More than 200 Memphians have gone through the 10-week fellowship program since the parent advocacy group launched two years ago. The vast majority have been African-Americans.

The first Spanish-speaking cohort is completing a five-week program this month and marks a concerted effort to bridge racial barriers, said Sarah Carpenter, the organization’s executive director.

“Our mission is to make the powerless parent powerful …,” she said.

The city’s mostly black public schools have experienced a steady growth in Hispanic students since 1992 when only 286 attended the former Memphis City Schools. In 2015, the consolidated Shelby County Schools had 13,816 Hispanic children and teens, or 12.3 percent of the student population.

Lidia Sauceda came to Memphis from Mexico as a child; now she has two children who attend Shelby County Schools. Through Memphis Lift, she is learning about how to navigate Tennessee’s largest district in behalf of her family.

PHOTO: Caroline Bauman
Hispanic parents attend a training with the Memphis Lift fellowship program.

“Latinos are afraid of talking, of standing up,” Sauceda said. “They’re so afraid they’re not going to be heard because of their legal status. But I will recommend this (fellowship) to parents. How do we want our kids to have a better education if we can’t dedicate time?”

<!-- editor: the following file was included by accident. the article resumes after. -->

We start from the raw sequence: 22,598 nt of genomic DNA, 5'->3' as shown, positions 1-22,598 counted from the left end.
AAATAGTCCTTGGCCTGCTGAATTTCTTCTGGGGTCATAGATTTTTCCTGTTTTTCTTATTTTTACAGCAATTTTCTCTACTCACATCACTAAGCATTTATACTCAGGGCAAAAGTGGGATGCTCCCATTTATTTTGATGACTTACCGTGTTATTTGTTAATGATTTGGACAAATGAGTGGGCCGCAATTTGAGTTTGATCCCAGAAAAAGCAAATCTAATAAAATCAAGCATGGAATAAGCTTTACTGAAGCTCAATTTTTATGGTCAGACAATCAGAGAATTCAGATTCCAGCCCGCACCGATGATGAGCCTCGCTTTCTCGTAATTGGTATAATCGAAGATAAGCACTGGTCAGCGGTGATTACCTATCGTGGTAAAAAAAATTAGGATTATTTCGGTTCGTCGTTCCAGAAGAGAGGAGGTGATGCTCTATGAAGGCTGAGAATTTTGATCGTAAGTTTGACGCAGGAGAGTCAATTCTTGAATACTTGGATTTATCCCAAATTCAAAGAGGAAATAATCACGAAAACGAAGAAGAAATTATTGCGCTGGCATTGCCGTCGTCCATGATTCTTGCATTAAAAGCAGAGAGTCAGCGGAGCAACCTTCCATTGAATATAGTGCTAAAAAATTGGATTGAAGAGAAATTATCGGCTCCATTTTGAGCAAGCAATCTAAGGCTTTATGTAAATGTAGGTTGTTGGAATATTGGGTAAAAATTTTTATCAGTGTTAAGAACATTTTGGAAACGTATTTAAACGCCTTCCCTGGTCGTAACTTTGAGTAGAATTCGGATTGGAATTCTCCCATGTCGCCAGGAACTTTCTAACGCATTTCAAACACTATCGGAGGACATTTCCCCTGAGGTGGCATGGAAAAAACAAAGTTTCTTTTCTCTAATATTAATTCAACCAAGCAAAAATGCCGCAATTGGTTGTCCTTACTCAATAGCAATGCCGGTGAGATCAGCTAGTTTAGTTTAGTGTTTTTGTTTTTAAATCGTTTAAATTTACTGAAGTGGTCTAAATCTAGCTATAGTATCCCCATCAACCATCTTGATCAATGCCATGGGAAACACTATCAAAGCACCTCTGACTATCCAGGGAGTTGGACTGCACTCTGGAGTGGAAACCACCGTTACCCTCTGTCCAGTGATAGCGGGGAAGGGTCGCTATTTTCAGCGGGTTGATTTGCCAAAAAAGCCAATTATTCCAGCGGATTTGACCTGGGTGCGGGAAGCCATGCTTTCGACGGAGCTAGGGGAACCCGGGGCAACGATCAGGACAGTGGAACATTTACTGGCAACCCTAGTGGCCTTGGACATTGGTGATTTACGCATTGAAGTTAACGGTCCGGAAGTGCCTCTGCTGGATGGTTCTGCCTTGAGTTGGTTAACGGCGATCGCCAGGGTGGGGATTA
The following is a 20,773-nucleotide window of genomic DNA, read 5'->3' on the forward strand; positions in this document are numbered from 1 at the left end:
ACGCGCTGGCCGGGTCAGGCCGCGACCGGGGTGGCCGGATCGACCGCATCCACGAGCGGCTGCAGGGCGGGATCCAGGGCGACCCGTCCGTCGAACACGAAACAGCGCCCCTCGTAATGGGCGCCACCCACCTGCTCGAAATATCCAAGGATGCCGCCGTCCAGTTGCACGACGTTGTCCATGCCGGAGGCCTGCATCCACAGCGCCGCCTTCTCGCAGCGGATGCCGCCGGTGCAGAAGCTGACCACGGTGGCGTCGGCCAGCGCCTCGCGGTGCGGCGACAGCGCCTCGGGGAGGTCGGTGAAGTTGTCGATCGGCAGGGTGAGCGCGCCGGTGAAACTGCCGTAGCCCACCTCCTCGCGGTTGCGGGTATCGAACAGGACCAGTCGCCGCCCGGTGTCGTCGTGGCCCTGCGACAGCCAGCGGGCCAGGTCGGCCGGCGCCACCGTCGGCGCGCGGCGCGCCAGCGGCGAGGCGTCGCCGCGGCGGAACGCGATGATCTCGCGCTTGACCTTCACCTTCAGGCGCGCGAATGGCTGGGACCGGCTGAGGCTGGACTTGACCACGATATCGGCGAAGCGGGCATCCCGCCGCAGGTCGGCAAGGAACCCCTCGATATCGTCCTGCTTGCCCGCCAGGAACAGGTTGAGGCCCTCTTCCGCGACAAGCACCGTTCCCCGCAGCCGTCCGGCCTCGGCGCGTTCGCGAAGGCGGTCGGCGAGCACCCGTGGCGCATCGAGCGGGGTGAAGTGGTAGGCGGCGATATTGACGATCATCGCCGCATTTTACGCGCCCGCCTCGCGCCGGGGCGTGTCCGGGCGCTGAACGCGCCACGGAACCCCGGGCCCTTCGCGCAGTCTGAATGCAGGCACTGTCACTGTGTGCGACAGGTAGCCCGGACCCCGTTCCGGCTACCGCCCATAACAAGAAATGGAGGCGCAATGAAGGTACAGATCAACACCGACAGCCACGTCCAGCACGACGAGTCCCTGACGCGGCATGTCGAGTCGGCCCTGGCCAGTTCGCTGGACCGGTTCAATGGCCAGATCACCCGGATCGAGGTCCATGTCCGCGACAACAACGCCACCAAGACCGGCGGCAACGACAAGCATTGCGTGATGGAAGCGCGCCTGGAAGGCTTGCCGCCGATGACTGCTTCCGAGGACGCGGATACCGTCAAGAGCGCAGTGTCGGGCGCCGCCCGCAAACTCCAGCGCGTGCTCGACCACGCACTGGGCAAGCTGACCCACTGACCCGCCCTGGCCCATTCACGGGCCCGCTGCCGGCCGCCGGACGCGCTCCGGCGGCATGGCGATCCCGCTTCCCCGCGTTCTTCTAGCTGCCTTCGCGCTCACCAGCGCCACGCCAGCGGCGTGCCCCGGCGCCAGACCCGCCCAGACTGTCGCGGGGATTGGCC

The training includes lessons on local school options, how to speak publicly at a school board meeting, and how to advocate for your children if you believe they are being treated unfairly.

The first fellowship was led by Ian Buchanan, former director of community partnership for the state-run Achievement School District. Now the program is taught in-house, and the Spanish-speaking class is being led this month by Carmelita Hernandez, an alumna.

“No matter what language we speak, we want a high-quality education for our kids just like any other parent,” Hernandez said. “A good education leads to better opportunities.”

Stopping summer slide

On National Summer Learning Day, Memphis takes stock of programs for kids

PHOTO: Helen Carefoot
Torrence Echols, a rising first-grader in Memphis, builds a tower with giant legos at the Benjamin L. Hooks Library on National Summer Learning Day.

When it comes to summer learning, it’s been a better year for Memphis, where a range of new programs have helped to stem learning loss that hits hard in communities with a high number of low-income students.

On Thursday, Mayor Jim Strickland celebrated that work in conjunction with National Summer Learning Day and against the backdrop of the children’s reading room of the city’s main library.